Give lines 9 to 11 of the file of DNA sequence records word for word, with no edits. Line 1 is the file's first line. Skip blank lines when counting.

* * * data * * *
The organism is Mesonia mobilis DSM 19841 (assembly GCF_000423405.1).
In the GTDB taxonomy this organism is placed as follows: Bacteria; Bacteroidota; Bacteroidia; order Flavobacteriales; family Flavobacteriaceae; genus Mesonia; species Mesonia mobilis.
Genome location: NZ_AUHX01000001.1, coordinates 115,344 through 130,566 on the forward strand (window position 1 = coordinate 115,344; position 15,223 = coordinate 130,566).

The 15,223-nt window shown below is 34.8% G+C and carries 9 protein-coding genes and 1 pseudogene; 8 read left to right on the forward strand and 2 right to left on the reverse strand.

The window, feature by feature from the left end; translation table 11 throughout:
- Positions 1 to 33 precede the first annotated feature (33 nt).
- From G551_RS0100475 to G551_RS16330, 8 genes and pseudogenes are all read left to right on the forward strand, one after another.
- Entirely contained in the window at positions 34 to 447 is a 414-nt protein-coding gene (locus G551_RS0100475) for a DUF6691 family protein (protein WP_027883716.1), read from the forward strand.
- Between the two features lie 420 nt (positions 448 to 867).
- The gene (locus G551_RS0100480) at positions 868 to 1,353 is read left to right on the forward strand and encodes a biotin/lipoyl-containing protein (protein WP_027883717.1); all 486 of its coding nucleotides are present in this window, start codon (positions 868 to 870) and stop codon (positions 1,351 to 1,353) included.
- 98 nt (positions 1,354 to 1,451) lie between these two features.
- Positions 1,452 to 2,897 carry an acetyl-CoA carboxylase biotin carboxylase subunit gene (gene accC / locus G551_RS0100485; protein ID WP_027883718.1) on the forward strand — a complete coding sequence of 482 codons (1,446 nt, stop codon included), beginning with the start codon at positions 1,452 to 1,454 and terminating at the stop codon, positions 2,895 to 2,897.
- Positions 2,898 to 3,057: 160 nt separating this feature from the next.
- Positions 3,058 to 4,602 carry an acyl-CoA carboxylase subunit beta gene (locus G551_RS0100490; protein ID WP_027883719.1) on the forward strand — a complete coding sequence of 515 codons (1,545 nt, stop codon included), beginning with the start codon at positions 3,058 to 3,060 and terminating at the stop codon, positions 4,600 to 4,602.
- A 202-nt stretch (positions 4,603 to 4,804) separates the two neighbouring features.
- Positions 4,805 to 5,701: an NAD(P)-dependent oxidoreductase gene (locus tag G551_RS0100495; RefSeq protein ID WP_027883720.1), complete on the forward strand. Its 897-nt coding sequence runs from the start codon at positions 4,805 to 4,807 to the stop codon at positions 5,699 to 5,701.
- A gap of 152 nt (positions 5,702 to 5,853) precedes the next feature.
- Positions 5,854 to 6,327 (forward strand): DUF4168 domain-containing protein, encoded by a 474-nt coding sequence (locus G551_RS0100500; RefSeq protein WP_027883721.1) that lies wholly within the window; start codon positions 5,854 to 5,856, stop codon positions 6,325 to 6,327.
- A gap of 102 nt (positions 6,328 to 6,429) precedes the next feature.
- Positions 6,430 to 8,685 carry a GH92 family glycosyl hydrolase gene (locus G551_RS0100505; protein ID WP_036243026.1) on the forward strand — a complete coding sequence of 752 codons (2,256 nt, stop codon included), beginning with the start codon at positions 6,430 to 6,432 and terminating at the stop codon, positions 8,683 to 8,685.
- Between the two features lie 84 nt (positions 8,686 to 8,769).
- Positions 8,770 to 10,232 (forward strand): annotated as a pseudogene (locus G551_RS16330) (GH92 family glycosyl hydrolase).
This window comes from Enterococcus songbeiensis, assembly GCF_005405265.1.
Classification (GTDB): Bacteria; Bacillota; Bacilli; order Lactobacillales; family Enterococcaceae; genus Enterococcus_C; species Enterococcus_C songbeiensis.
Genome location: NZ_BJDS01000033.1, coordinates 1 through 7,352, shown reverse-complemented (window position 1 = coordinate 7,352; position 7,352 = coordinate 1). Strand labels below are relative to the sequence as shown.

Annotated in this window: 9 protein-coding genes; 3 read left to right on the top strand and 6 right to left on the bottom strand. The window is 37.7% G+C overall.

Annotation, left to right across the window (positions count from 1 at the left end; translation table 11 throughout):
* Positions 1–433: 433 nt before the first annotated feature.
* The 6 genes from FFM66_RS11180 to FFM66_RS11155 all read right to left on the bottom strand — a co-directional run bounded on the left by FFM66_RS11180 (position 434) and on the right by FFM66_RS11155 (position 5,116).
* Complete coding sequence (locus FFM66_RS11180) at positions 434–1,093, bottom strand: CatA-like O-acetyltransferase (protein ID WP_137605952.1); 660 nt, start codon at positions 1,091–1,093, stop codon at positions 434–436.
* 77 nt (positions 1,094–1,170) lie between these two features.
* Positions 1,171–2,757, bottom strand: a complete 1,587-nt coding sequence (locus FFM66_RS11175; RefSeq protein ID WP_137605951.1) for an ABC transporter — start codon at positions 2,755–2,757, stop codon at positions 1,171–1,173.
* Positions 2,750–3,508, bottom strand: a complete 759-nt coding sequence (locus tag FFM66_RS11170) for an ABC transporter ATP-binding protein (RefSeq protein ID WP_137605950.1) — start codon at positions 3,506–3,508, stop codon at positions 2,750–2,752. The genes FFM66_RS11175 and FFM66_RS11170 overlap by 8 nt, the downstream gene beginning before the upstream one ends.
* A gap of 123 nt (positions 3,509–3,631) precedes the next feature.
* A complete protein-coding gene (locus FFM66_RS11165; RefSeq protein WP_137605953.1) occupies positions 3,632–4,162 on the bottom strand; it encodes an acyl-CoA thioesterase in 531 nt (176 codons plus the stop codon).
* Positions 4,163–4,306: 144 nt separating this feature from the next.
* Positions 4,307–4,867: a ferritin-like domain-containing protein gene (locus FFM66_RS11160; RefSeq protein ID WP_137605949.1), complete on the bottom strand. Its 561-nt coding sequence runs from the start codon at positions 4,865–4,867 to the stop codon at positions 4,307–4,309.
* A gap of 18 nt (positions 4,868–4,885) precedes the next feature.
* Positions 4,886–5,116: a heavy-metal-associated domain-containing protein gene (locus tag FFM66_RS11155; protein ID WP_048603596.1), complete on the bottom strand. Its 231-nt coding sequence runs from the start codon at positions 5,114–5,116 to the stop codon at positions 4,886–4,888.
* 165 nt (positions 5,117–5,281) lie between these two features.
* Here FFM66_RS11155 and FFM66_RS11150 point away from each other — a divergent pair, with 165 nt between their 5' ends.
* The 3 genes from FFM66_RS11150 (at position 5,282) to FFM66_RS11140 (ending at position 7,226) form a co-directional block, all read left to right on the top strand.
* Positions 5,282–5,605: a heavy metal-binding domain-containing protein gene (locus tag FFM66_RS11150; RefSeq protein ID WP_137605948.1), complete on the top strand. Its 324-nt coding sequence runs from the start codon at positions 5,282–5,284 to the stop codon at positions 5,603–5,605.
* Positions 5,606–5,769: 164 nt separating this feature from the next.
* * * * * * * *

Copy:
- Between the two features lie 420 nt (positions 448 to 867).
- The gene (locus G551_RS0100480) at positions 868 to 1,353 is read left to right on the forward strand and encodes a biotin/lipoyl-containing protein (protein WP_027883717.1); all 486 of its coding nucleotides are present in this window, start codon (positions 868 to 870) and stop codon (positions 1,351 to 1,353) included.
- 98 nt (positions 1,354 to 1,451) lie between these two features.